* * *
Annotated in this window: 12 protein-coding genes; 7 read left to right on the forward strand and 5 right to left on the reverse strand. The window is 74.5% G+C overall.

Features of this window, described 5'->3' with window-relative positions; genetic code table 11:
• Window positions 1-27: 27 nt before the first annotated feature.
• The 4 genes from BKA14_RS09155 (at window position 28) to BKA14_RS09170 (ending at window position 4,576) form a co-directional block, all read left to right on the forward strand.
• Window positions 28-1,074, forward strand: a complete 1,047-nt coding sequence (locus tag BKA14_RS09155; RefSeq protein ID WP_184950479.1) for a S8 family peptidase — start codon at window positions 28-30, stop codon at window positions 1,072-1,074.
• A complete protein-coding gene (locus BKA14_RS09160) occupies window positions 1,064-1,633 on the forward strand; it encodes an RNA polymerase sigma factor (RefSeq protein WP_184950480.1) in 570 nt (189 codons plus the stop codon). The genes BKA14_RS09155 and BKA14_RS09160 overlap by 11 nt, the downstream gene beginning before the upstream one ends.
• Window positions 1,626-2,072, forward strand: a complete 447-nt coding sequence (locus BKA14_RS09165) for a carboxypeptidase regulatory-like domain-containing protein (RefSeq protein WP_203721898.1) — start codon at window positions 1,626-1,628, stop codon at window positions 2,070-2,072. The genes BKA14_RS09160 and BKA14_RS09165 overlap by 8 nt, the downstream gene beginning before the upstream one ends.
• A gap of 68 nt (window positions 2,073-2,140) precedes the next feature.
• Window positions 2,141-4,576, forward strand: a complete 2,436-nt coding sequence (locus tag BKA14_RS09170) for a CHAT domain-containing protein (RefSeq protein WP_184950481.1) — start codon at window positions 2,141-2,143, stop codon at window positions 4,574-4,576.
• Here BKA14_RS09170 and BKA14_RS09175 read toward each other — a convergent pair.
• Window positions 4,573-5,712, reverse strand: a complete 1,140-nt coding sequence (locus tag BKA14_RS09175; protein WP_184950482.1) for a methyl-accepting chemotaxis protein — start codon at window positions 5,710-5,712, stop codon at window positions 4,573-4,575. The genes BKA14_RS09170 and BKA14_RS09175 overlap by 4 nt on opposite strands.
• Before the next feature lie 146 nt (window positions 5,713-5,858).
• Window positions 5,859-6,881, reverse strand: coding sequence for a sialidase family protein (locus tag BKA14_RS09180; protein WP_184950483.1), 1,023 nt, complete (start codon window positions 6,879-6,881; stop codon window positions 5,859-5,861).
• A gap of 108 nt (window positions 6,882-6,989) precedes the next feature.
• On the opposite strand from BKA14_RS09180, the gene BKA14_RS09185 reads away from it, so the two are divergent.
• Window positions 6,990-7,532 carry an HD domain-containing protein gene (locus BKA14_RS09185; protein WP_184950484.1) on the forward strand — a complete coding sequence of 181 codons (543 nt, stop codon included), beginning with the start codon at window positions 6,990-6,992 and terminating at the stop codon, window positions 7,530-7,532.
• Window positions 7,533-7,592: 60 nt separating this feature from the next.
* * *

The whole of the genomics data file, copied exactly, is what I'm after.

Annotated in this window: 12 protein-coding genes; 7 read left to right on the forward strand and 5 right to left on the reverse strand. The window is 74.5% G+C overall.

Features of this window, described 5'->3' with window-relative positions; genetic code table 11:
• Window positions 1-27: 27 nt before the first annotated feature.
• The 4 genes from BKA14_RS09155 (at window position 28) to BKA14_RS09170 (ending at window position 4,576) form a co-directional block, all read left to right on the forward strand.
• Window positions 28-1,074, forward strand: a complete 1,047-nt coding sequence (locus tag BKA14_RS09155; RefSeq protein ID WP_184950479.1) for a S8 family peptidase — start codon at window positions 28-30, stop codon at window positions 1,072-1,074.
• A complete protein-coding gene (locus BKA14_RS09160) occupies window positions 1,064-1,633 on the forward strand; it encodes an RNA polymerase sigma factor (RefSeq protein WP_184950480.1) in 570 nt (189 codons plus the stop codon). The genes BKA14_RS09155 and BKA14_RS09160 overlap by 11 nt, the downstream gene beginning before the upstream one ends.
• Window positions 1,626-2,072, forward strand: a complete 447-nt coding sequence (locus BKA14_RS09165) for a carboxypeptidase regulatory-like domain-containing protein (RefSeq protein WP_203721898.1) — start codon at window positions 1,626-1,628, stop codon at window positions 2,070-2,072. The genes BKA14_RS09160 and BKA14_RS09165 overlap by 8 nt, the downstream gene beginning before the upstream one ends.
• A gap of 68 nt (window positions 2,073-2,140) precedes the next feature.
• Window positions 2,141-4,576, forward strand: a complete 2,436-nt coding sequence (locus tag BKA14_RS09170) for a CHAT domain-containing protein (RefSeq protein WP_184950481.1) — start codon at window positions 2,141-2,143, stop codon at window positions 4,574-4,576.
• Here BKA14_RS09170 and BKA14_RS09175 read toward each other — a convergent pair.
• Window positions 4,573-5,712, reverse strand: a complete 1,140-nt coding sequence (locus tag BKA14_RS09175; protein WP_184950482.1) for a methyl-accepting chemotaxis protein — start codon at window positions 5,710-5,712, stop codon at window positions 4,573-4,575. The genes BKA14_RS09170 and BKA14_RS09175 overlap by 4 nt on opposite strands.
• Before the next feature lie 146 nt (window positions 5,713-5,858).
• Window positions 5,859-6,881, reverse strand: coding sequence for a sialidase family protein (locus tag BKA14_RS09180; protein WP_184950483.1), 1,023 nt, complete (start codon window positions 6,879-6,881; stop codon window positions 5,859-5,861).
• A gap of 108 nt (window positions 6,882-6,989) precedes the next feature.
• On the opposite strand from BKA14_RS09180, the gene BKA14_RS09185 reads away from it, so the two are divergent.
• Window positions 6,990-7,532 carry an HD domain-containing protein gene (locus BKA14_RS09185; protein WP_184950484.1) on the forward strand — a complete coding sequence of 181 codons (543 nt, stop codon included), beginning with the start codon at window positions 6,990-6,992 and terminating at the stop codon, window positions 7,530-7,532.
• Window positions 7,533-7,592: 60 nt separating this feature from the next.